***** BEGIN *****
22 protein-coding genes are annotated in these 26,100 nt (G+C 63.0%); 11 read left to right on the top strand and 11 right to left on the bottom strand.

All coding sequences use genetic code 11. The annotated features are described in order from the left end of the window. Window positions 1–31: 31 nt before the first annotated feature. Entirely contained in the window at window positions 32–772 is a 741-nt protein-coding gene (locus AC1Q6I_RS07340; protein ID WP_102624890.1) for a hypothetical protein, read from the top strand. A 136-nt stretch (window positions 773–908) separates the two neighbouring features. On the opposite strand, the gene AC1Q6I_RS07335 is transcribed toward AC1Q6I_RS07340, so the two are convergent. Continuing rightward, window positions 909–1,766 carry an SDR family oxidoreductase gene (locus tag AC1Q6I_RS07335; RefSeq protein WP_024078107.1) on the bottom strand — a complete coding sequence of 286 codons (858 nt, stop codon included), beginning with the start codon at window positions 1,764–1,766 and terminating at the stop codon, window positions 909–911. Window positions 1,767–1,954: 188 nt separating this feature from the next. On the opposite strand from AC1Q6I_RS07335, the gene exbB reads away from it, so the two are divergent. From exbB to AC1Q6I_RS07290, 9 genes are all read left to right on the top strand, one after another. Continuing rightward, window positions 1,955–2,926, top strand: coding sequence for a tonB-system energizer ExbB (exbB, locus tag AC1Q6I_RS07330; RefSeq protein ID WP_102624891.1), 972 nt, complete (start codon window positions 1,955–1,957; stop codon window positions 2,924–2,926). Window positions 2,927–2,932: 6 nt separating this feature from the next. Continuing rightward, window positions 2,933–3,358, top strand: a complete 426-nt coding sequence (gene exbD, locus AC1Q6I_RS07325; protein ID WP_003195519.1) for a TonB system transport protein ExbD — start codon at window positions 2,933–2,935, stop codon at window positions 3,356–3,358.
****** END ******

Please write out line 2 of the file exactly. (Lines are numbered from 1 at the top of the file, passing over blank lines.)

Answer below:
All coding sequences use genetic code 11. The annotated features are described in order from the left end of the window. Window positions 1–31: 31 nt before the first annotated feature. Entirely contained in the window at window positions 32–772 is a 741-nt protein-coding gene (locus AC1Q6I_RS07340; protein ID WP_102624890.1) for a hypothetical protein, read from the top strand. A 136-nt stretch (window positions 773–908) separates the two neighbouring features. On the opposite strand, the gene AC1Q6I_RS07335 is transcribed toward AC1Q6I_RS07340, so the two are convergent. Continuing rightward, window positions 909–1,766 carry an SDR family oxidoreductase gene (locus tag AC1Q6I_RS07335; RefSeq protein WP_024078107.1) on the bottom strand — a complete coding sequence of 286 codons (858 nt, stop codon included), beginning with the start codon at window positions 1,764–1,766 and terminating at the stop codon, window positions 909–911. Window positions 1,767–1,954: 188 nt separating this feature from the next. On the opposite strand from AC1Q6I_RS07335, the gene exbB reads away from it, so the two are divergent. From exbB to AC1Q6I_RS07290, 9 genes are all read left to right on the top strand, one after another. Continuing rightward, window positions 1,955–2,926, top strand: coding sequence for a tonB-system energizer ExbB (exbB, locus tag AC1Q6I_RS07330; RefSeq protein ID WP_102624891.1), 972 nt, complete (start codon window positions 1,955–1,957; stop codon window positions 2,924–2,926). Window positions 2,927–2,932: 6 nt separating this feature from the next. Continuing rightward, window positions 2,933–3,358, top strand: a complete 426-nt coding sequence (gene exbD, locus AC1Q6I_RS07325; protein ID WP_003195519.1) for a TonB system transport protein ExbD — start codon at window positions 2,933–2,935, stop codon at window positions 3,356–3,358.